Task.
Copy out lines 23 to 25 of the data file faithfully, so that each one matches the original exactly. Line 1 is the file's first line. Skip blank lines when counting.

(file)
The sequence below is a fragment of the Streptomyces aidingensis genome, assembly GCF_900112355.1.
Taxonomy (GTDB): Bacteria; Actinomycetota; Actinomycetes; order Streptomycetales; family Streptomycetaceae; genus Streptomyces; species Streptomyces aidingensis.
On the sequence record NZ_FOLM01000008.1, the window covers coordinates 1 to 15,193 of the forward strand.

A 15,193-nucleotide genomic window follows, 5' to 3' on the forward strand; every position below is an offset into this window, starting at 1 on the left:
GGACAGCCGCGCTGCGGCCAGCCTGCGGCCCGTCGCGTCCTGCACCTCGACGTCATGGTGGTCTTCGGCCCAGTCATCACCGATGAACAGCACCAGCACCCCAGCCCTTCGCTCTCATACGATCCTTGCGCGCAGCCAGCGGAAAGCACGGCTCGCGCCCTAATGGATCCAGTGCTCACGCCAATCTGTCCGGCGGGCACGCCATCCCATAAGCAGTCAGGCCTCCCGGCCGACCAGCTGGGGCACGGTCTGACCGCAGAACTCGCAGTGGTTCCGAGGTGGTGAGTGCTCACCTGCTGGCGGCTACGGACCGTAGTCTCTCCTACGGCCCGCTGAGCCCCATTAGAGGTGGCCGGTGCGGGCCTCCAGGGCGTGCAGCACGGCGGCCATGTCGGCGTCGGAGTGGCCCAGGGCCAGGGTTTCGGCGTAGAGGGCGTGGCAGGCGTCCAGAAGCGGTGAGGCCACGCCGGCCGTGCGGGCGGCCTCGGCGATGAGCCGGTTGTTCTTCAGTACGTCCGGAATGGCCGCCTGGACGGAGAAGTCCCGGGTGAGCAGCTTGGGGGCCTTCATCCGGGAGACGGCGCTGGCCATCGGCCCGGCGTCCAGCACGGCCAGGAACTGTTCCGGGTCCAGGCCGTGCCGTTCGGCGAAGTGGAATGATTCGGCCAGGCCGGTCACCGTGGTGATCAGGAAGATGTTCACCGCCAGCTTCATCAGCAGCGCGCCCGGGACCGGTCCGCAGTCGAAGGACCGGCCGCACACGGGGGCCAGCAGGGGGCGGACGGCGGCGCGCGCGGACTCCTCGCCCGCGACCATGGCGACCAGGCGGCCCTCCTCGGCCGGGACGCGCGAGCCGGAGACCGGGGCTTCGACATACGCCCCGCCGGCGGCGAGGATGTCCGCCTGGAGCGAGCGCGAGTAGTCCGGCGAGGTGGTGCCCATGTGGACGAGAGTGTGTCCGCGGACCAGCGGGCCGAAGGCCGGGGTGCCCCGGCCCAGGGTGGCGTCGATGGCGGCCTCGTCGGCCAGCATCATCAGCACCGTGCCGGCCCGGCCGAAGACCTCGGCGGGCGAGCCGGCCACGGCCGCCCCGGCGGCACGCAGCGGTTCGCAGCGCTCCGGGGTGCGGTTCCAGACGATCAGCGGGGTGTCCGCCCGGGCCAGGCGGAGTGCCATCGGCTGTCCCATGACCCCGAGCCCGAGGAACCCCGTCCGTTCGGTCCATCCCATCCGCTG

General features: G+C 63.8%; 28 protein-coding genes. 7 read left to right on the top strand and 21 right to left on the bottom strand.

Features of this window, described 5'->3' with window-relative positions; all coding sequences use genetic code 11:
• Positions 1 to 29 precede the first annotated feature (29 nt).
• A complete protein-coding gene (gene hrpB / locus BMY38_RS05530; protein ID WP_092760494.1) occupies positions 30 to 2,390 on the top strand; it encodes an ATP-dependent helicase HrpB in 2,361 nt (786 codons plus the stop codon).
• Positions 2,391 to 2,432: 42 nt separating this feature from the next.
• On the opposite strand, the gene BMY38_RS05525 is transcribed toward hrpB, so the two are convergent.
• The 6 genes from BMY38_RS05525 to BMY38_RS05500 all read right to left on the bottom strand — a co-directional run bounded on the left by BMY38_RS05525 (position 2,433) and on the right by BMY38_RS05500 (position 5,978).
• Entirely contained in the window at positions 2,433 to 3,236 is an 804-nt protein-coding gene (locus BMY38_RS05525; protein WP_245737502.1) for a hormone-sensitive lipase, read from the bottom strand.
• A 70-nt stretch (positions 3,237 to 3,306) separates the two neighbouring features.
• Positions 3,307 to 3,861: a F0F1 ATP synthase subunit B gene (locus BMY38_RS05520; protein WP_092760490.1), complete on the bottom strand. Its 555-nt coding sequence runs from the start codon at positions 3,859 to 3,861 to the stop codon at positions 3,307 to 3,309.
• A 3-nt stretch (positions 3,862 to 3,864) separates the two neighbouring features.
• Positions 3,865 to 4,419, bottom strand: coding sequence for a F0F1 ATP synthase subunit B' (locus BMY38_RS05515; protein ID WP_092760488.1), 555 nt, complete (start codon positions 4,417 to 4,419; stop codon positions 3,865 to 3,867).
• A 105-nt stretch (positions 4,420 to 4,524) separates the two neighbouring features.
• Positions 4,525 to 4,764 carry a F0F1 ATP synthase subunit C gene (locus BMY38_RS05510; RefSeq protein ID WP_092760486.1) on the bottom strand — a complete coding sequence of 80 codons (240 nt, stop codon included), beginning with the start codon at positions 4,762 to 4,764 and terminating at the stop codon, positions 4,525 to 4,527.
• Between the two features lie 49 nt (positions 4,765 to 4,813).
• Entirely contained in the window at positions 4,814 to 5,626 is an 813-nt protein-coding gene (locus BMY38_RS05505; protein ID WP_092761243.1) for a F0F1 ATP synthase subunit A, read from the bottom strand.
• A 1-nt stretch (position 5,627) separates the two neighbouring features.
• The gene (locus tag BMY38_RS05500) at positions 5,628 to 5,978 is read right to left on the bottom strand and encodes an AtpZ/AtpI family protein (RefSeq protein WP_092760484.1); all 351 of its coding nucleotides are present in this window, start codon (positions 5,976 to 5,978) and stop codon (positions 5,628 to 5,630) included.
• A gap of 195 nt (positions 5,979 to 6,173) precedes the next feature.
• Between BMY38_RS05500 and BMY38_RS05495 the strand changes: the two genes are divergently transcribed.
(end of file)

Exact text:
• The gene (locus tag BMY38_RS05500) at positions 5,628 to 5,978 is read right to left on the bottom strand and encodes an AtpZ/AtpI family protein (RefSeq protein WP_092760484.1); all 351 of its coding nucleotides are present in this window, start codon (positions 5,976 to 5,978) and stop codon (positions 5,628 to 5,630) included.
• A gap of 195 nt (positions 5,979 to 6,173) precedes the next feature.
• Between BMY38_RS05500 and BMY38_RS05495 the strand changes: the two genes are divergently transcribed.